Essential physiological differences characterize short- and long-lived strains of Drosophila melanogaster

Gubina, N. et al. (2019) Essential physiological differences characterize short- and long-lived strains of Drosophila melanogaster. Journals of Gerontology Series A: Biological Sciences and Medical Sciences, 74(12), pp. 1835-1843. (doi: 10.1093/gerona/gly143) (PMID:29945183)

208989.pdf - Accepted Version



Aging is a multifactorial process which affects all animals. Aging as a result of damage accumulation is the most accepted explanation but the proximal causes remain to be elucidated. There is also evidence indicating that aging has an important genetic component. Animal species age at different rates and specific signaling pathways, such as insulin/insulin-like growth factor, can regulate life span of individuals within a species by reprogramming cells in response to environmental changes. Here, we use an unbiased approach to identify novel factors that regulate life span in Drosophila melanogaster. We compare the transcriptome and metabolome of two wild-type strains used widely in aging research: short-lived Dahomey and long-lived Oregon R flies. We found that Dahomey flies carry several traits associated with short-lived individuals and species such as increased lipoxidative stress, decreased mitochondrial gene expression, and increased Target of Rapamycin signaling. Dahomey flies also have upregulated octopamine signaling known to stimulate foraging behavior. Accordingly, we present evidence that increased foraging behavior, under laboratory conditions where nutrients are in excess increases damage generation and accelerates aging. In summary, we have identified several new pathways, which influence longevity highlighting the contribution and importance of the genetic component of aging.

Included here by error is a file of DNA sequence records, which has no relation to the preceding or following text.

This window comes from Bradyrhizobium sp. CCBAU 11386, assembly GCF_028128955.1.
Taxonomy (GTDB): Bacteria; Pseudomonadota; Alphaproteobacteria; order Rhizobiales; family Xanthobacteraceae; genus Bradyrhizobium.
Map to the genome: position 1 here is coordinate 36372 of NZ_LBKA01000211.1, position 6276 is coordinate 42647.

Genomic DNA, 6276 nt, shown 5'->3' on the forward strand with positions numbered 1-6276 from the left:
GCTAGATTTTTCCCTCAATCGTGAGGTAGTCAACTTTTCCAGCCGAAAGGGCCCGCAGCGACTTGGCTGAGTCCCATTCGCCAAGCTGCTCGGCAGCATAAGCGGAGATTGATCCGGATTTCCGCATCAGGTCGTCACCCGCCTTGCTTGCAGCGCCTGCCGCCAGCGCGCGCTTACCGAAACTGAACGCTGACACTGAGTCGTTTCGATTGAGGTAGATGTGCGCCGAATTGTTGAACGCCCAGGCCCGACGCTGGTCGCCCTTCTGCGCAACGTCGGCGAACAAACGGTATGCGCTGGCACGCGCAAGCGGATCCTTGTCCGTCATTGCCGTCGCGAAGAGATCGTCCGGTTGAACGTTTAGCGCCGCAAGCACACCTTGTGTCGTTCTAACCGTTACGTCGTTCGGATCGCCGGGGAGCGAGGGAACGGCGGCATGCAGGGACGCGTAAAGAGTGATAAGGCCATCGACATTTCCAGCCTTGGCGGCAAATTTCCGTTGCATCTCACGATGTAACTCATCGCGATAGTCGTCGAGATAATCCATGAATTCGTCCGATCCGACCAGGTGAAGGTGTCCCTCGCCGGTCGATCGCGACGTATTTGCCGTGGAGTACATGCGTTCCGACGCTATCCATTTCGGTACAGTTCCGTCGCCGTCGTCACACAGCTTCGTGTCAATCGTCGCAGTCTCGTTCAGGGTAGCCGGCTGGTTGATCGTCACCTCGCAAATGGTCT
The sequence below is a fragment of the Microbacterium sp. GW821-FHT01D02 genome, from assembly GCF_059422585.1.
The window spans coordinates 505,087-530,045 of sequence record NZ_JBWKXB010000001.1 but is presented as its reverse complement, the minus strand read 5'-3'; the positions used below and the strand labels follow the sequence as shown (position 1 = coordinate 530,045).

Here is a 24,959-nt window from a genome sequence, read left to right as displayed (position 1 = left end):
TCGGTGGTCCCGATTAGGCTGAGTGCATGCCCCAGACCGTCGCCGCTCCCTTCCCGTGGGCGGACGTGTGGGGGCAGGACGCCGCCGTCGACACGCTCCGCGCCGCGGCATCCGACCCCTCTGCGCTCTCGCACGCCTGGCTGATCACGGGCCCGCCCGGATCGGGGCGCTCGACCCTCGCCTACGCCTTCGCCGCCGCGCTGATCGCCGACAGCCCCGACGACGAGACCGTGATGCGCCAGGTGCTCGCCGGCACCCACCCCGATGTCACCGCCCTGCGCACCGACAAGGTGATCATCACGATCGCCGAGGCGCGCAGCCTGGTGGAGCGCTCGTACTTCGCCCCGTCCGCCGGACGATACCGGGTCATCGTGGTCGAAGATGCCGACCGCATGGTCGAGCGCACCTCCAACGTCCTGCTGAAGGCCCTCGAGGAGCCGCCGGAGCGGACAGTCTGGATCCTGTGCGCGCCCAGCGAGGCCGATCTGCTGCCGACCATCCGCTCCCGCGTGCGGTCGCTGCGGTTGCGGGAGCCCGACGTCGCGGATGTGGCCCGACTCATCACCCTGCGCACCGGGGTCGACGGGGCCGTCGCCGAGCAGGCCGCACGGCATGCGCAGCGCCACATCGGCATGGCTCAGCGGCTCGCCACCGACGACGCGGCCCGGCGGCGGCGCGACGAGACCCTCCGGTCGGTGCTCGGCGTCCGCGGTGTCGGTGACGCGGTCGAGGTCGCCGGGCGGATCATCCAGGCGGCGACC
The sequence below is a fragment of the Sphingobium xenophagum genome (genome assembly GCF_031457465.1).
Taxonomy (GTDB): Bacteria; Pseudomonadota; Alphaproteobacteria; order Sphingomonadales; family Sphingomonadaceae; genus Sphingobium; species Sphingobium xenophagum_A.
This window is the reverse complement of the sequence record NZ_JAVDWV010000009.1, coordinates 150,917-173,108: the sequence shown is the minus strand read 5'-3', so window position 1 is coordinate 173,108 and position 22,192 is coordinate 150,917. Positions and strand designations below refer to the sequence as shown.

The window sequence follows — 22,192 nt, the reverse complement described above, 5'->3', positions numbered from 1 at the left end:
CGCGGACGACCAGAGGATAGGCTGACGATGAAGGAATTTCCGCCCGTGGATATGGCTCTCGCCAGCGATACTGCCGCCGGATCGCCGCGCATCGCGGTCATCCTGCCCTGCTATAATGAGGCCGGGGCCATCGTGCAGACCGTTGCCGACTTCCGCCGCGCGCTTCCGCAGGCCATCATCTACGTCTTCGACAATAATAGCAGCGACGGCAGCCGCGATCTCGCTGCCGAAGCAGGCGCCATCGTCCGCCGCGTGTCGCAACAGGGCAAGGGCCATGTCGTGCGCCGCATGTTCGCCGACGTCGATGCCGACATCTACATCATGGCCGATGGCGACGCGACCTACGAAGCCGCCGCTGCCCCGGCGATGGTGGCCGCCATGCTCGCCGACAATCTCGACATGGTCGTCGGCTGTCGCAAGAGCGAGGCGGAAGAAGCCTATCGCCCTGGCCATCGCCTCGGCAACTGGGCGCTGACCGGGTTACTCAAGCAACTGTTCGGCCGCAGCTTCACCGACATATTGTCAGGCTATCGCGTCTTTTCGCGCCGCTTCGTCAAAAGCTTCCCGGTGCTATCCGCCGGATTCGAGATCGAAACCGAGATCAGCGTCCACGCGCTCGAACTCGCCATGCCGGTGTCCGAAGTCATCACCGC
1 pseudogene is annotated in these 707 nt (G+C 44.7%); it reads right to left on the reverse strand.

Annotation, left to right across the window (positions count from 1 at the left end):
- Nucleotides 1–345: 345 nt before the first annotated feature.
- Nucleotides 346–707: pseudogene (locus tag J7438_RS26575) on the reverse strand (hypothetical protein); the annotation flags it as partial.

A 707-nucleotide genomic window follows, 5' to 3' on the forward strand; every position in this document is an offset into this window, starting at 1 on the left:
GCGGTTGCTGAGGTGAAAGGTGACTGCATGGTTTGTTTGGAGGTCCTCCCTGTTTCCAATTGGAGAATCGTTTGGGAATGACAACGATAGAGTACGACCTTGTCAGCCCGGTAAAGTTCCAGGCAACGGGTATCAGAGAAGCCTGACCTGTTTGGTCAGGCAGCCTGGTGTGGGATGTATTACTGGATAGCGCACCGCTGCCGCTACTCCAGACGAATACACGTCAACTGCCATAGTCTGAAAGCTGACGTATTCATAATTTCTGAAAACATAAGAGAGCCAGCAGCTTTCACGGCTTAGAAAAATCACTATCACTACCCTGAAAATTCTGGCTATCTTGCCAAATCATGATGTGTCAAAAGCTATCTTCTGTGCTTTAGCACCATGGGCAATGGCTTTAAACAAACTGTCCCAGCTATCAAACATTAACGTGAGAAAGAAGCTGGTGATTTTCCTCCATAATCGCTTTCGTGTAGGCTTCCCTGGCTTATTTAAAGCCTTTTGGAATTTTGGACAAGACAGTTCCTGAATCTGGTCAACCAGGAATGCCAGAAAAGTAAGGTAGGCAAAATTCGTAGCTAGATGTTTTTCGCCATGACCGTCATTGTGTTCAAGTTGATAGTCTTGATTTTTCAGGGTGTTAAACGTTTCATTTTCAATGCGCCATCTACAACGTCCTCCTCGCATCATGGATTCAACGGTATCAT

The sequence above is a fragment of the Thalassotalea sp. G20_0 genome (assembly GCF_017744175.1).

Item Type:Articles
Additional Information:This work was supported by the European Research Council (260632 - ComplexIandAging to A.S.); the Academy of Finland (252048 to A.S); the Biotechnology and Biological Sciences Research Council (BB/M023311/1 to A.S.); the Centre for International Mobility (CIMO) (TM-12–8391 and TM13–8919 to N.G.); the Spanish Ministry of Economy and Competitiveness, Institute of Health Carlos III (PI14/00328 to R.P. and PI17/01286 to P.N.); the Autonomous Government of Catalonia (2017SGR696 and SLT002/16/00250 to R.P.); the Ministry of Education and Science of Ukraine (grant number 0117U006426 to O.L.); FEDER funds from the European Union (“A way to build Europe” to R.P.); and the Doctoral Programme in Medicine and Life Sciences of University of Tampere (to T.R). R.S is a Sir Henry Wellcome Postdoctoral Fellow funded by Wellcome (204715/Z/16/Z).
Glasgow Author(s) Enlighten ID:Sanz Montero, Professor Alberto
Authors: Gubina, N., Naudi, A., Stefanatos, R., Jove, M., Scialo, F., Fernandez-Ayala, D. J., Rantapero, T., Yurkevych, I., Portero-Otin, M., Nykter, M., Lushchak, O., Navas, P., Pamplona, R., Sanz, A., and Anderson, R.
College/School:College of Medical Veterinary and Life Sciences > Institute of Molecular Cell and Systems Biology
Journal Name:Journals of Gerontology Series A: Biological Sciences and Medical Sciences
Publisher:Oxford University Press
ISSN (Online):1758-535X
Published Online:26 June 2018
Copyright Holders:Copyright © 2018 The Authors
First Published:First published in Journals of Gerontology: Series A 74:1835–1843
Publisher Policy:Reproduced in accordance with the publisher copyright policy

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